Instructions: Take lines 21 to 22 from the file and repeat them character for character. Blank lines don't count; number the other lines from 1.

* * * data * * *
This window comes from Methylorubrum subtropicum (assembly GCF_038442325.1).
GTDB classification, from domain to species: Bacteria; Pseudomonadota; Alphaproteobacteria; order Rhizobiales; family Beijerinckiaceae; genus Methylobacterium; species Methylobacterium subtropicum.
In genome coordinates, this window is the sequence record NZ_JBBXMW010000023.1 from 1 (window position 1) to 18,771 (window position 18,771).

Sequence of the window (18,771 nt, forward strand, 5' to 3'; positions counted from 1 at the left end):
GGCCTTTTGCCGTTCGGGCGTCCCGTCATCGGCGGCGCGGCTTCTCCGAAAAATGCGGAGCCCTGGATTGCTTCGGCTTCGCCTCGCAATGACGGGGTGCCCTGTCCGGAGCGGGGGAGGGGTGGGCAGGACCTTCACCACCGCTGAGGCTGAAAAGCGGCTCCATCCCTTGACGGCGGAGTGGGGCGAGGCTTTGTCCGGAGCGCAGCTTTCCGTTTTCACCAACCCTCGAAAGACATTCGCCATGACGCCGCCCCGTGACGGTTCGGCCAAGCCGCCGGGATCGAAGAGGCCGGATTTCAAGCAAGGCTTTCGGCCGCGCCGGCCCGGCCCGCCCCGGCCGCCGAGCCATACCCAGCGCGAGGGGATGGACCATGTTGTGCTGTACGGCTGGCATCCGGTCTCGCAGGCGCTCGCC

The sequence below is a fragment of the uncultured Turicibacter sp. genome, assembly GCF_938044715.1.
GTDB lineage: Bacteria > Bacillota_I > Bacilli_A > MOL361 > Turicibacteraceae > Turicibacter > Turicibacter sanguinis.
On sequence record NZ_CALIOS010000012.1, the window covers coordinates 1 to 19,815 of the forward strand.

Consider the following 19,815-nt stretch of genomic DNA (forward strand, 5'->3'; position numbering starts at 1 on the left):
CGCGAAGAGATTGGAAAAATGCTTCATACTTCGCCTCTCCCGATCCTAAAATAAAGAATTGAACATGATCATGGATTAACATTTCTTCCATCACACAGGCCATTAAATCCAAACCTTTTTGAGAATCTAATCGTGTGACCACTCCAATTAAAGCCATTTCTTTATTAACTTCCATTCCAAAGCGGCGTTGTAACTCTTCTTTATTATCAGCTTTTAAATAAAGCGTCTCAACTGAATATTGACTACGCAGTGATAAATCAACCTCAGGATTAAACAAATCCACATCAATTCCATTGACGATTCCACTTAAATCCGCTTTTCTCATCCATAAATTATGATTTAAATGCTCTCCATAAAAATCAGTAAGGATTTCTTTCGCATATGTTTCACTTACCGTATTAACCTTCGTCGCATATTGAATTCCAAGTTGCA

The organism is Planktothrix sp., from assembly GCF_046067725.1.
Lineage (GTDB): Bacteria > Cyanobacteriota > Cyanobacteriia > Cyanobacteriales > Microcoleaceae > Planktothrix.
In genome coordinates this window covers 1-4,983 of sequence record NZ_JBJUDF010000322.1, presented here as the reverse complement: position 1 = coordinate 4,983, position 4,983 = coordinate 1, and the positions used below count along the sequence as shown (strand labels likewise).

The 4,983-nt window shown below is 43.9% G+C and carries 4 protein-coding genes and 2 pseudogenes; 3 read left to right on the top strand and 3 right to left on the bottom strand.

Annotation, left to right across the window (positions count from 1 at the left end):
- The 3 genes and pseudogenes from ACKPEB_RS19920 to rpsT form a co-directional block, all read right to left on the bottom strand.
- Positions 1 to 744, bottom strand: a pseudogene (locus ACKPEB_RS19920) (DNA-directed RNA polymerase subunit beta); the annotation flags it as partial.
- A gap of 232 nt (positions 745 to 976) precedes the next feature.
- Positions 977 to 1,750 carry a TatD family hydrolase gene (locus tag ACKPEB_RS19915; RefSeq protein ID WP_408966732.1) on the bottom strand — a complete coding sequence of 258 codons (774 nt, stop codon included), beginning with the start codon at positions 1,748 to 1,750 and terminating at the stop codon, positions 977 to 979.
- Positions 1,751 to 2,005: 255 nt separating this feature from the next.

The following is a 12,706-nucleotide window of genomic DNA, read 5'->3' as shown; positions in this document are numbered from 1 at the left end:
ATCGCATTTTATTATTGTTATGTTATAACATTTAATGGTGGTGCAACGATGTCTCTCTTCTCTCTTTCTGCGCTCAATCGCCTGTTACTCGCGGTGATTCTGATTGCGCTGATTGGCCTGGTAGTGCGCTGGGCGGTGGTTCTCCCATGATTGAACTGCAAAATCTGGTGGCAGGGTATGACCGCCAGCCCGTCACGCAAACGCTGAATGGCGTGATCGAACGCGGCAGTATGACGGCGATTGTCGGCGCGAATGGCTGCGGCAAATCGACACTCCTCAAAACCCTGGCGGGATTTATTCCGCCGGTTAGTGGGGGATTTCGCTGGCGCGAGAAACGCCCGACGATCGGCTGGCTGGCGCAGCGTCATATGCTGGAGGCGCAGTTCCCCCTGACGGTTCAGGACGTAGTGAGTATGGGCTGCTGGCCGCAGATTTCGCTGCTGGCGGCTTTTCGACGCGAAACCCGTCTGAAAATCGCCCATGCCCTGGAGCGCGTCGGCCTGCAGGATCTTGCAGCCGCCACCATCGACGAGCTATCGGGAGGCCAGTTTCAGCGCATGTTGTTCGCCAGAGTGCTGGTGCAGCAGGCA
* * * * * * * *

The following is a 12,706-nucleotide window of genomic DNA, read 5'->3' as shown; positions in this document are numbered from 1 at the left end:
ATCGCATTTTATTATTGTTATGTTATAACATTTAATGGTGGTGCAACGATGTCTCTCTTCTCTCTTTCTGCGCTCAATCGCCTGTTACTCGCGGTGATTCTGATTGCGCTGATTGGCCTGGTAGTGCGCTGGGCGGTGGTTCTCCCATGATTGAACTGCAAAATCTGGTGGCAGGGTATGACCGCCAGCCCGTCACGCAAACGCTGAATGGCGTGATCGAACGCGGCAGTATGACGGCGATTGTCGGCGCGAATGGCTGCGGCAAATCGACACTCCTCAAAACCCTGGCGGGATTTATTCCGCCGGTTAGTGGGGGATTTCGCTGGCGCGAGAAACGCCCGACGATCGGCTGGCTGGCGCAGCGTCATATGCTGGAGGCGCAGTTCCCCCTGACGGTTCAGGACGTAGTGAGTATGGGCTGCTGGCCGCAGATTTCGCTGCTGGCGGCTTTTCGACGCGAAACCCGTCTGAAAATCGCCCATGCCCTGGAGCGCGTCGGCCTGCAGGATCTTGCAGCCGCCACCATCGACGAGCTATCGGGAGGCCAGTTTCAGCGCATGTTGTTCGCCAGAGTGCTGGTGCAGCAGGCA